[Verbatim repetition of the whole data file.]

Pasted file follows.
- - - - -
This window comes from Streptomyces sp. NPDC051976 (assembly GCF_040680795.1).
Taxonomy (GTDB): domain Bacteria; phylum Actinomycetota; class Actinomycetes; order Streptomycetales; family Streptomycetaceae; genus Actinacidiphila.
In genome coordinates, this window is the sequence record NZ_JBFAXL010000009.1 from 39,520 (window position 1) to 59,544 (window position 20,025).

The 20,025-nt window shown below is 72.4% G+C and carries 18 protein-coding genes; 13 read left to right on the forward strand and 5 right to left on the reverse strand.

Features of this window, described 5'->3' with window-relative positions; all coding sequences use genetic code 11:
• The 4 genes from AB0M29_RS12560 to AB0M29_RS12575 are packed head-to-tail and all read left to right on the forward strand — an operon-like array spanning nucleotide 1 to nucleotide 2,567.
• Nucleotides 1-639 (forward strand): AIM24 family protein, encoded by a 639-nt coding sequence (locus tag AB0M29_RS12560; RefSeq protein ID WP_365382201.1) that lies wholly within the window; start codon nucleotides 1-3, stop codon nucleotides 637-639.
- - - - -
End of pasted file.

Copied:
This window comes from Streptomyces sp. NPDC051976 (assembly GCF_040680795.1).
Taxonomy (GTDB): domain Bacteria; phylum Actinomycetota; class Actinomycetes; order Streptomycetales; family Streptomycetaceae; genus Actinacidiphila.
In genome coordinates, this window is the sequence record NZ_JBFAXL010000009.1 from 39,520 (window position 1) to 59,544 (window position 20,025).

The 20,025-nt window shown below is 72.4% G+C and carries 18 protein-coding genes; 13 read left to right on the forward strand and 5 right to left on the reverse strand.

Features of this window, described 5'->3' with window-relative positions; all coding sequences use genetic code 11:
• The 4 genes from AB0M29_RS12560 to AB0M29_RS12575 are packed head-to-tail and all read left to right on the forward strand — an operon-like array spanning nucleotide 1 to nucleotide 2,567.
• Nucleotides 1-639 (forward strand): AIM24 family protein, encoded by a 639-nt coding sequence (locus tag AB0M29_RS12560; RefSeq protein ID WP_365382201.1) that lies wholly within the window; start codon nucleotides 1-3, stop codon nucleotides 637-639.